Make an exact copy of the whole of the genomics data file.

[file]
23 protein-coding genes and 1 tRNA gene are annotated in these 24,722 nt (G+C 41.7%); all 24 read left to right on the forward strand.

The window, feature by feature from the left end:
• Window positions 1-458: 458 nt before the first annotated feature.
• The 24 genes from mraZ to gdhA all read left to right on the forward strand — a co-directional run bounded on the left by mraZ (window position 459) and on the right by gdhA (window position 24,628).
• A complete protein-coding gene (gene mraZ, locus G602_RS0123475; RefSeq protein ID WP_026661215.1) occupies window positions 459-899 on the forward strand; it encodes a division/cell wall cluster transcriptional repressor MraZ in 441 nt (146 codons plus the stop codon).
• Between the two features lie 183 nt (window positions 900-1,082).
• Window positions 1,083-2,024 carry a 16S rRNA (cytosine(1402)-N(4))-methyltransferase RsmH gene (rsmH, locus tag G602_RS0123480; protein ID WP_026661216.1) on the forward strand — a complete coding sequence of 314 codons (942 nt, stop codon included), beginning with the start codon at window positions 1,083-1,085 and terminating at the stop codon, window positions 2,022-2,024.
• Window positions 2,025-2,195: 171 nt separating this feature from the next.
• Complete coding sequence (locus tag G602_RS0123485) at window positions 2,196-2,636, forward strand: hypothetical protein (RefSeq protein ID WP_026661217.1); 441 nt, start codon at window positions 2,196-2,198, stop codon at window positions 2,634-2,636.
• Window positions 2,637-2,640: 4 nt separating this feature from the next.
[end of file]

23 protein-coding genes and 1 tRNA gene are annotated in these 24,722 nt (G+C 41.7%); all 24 read left to right on the forward strand.

The window, feature by feature from the left end:
• Window positions 1-458: 458 nt before the first annotated feature.
• The 24 genes from mraZ to gdhA all read left to right on the forward strand — a co-directional run bounded on the left by mraZ (window position 459) and on the right by gdhA (window position 24,628).
• A complete protein-coding gene (gene mraZ, locus G602_RS0123475; RefSeq protein ID WP_026661215.1) occupies window positions 459-899 on the forward strand; it encodes a division/cell wall cluster transcriptional repressor MraZ in 441 nt (146 codons plus the stop codon).
• Between the two features lie 183 nt (window positions 900-1,082).
• Window positions 1,083-2,024 carry a 16S rRNA (cytosine(1402)-N(4))-methyltransferase RsmH gene (rsmH, locus tag G602_RS0123480; protein ID WP_026661216.1) on the forward strand — a complete coding sequence of 314 codons (942 nt, stop codon included), beginning with the start codon at window positions 1,083-1,085 and terminating at the stop codon, window positions 2,022-2,024.
• Window positions 2,025-2,195: 171 nt separating this feature from the next.
• Complete coding sequence (locus tag G602_RS0123485) at window positions 2,196-2,636, forward strand: hypothetical protein (RefSeq protein ID WP_026661217.1); 441 nt, start codon at window positions 2,196-2,198, stop codon at window positions 2,634-2,636.
• Window positions 2,637-2,640: 4 nt separating this feature from the next.